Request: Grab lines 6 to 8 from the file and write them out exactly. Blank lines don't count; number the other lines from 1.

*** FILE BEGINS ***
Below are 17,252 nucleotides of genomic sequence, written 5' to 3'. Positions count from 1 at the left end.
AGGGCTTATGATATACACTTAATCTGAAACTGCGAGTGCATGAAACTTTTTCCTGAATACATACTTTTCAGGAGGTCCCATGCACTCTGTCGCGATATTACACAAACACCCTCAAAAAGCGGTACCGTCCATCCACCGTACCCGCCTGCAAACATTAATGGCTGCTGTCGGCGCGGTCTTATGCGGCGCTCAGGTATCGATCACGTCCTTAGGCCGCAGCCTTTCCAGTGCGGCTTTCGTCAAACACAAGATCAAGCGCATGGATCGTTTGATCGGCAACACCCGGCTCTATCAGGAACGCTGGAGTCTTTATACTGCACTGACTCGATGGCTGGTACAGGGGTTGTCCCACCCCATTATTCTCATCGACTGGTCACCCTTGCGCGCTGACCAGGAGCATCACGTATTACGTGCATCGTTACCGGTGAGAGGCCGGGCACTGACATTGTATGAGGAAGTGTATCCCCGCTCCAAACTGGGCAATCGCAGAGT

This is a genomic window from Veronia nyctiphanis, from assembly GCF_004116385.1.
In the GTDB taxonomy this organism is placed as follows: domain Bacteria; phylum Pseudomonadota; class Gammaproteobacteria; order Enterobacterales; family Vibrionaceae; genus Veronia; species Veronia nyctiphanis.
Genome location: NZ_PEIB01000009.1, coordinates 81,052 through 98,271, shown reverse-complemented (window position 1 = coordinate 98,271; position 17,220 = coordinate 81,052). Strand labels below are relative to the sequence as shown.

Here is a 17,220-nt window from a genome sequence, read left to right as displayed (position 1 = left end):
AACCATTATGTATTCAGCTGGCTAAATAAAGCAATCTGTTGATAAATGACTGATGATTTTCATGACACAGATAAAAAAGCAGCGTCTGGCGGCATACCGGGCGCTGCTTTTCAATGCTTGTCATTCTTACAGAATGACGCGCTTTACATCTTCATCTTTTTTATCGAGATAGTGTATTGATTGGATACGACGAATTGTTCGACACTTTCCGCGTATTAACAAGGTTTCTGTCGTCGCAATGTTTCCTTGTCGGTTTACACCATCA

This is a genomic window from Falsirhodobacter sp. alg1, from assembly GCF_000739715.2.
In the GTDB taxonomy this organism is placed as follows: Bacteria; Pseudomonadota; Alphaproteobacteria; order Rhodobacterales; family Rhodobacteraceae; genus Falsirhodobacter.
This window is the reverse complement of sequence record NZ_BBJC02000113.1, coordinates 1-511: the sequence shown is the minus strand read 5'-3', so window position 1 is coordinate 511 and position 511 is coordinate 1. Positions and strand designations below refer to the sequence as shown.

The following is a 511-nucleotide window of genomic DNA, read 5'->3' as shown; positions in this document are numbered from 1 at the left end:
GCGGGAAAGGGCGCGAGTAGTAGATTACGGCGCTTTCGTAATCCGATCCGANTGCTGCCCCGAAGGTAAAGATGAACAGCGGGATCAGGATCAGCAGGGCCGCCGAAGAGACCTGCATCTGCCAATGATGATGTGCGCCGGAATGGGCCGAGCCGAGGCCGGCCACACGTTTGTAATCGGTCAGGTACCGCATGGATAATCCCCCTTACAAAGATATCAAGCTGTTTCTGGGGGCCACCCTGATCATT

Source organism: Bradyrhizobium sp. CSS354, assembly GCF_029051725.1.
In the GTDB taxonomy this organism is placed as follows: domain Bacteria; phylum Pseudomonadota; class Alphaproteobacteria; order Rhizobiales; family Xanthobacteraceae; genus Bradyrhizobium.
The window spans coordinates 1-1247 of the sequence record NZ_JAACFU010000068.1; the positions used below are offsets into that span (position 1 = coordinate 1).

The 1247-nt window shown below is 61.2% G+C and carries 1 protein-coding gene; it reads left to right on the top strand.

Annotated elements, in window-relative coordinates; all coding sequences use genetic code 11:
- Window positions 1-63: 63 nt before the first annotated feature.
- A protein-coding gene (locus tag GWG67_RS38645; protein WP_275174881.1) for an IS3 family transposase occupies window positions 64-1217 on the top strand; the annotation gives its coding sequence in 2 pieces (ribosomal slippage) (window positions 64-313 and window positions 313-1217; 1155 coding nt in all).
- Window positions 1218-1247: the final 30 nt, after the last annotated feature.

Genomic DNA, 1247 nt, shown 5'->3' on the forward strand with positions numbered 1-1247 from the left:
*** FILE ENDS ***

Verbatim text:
Here is a 17,220-nt window from a genome sequence, read left to right as displayed (position 1 = left end):
AACCATTATGTATTCAGCTGGCTAAATAAAGCAATCTGTTGATAAATGACTGATGATTTTCATGACACAGATAAAAAAGCAGCGTCTGGCGGCATACCGGGCGCTGCTTTTCAATGCTTGTCATTCTTACAGAATGACGCGCTTTACATCTTCATCTTTTTTATCGAGATAGTGTATTGATTGGATACGACGAATTGTTCGACACTTTCCGCGTATTAACAAGGTTTCTGTCGTCGCAATGTTTCCTTGTCGGTTTACACCATCA

This is a genomic window from Falsirhodobacter sp. alg1, from assembly GCF_000739715.2.